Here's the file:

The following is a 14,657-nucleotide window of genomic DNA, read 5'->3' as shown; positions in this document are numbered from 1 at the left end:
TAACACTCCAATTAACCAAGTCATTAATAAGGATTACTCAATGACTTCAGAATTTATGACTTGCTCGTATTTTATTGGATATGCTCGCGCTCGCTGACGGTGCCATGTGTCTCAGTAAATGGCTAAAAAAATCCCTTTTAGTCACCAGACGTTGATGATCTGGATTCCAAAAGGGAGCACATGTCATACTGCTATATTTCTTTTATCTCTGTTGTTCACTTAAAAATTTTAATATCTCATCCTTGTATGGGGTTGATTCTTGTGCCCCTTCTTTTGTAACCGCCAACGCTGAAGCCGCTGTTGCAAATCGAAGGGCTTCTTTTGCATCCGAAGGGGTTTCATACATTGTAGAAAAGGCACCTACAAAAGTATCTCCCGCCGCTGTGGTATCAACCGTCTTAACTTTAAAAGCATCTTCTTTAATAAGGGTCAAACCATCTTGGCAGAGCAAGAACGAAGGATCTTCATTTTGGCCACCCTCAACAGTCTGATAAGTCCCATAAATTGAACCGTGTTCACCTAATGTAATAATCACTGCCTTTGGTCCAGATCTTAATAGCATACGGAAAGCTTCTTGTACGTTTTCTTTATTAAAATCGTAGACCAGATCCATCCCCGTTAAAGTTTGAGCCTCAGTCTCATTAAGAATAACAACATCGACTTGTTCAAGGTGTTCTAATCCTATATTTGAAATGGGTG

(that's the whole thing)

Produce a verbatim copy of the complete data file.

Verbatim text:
The following is a 14,657-nucleotide window of genomic DNA, read 5'->3' as shown; positions in this document are numbered from 1 at the left end:
TAACACTCCAATTAACCAAGTCATTAATAAGGATTACTCAATGACTTCAGAATTTATGACTTGCTCGTATTTTATTGGATATGCTCGCGCTCGCTGACGGTGCCATGTGTCTCAGTAAATGGCTAAAAAAATCCCTTTTAGTCACCAGACGTTGATGATCTGGATTCCAAAAGGGAGCACATGTCATACTGCTATATTTCTTTTATCTCTGTTGTTCACTTAAAAATTTTAATATCTCATCCTTGTATGGGGTTGATTCTTGTGCCCCTTCTTTTGTAACCGCCAACGCTGAAGCCGCTGTTGCAAATCGAAGGGCTTCTTTTGCATCCGAAGGGGTTTCATACATTGTAGAAAAGGCACCTACAAAAGTATCTCCCGCCGCTGTGGTATCAACCGTCTTAACTTTAAAAGCATCTTCTTTAATAAGGGTCAAACCATCTTGGCAGAGCAAGAACGAAGGATCTTCATTTTGGCCACCCTCAACAGTCTGATAAGTCCCATAAATTGAACCGTGTTCACCTAATGTAATAATCACTGCCTTTGGTCCAGATCTTAATAGCATACGGAAAGCTTCTTGTACGTTTTCTTTATTAAAATCGTAGACCAGATCCATCCCCGTTAAAGTTTGAGCCTCAGTCTCATTAAGAATAACAACATCGACTTGTTCAAGGTGTTCTAATCCTATATTTGAAATGGGTG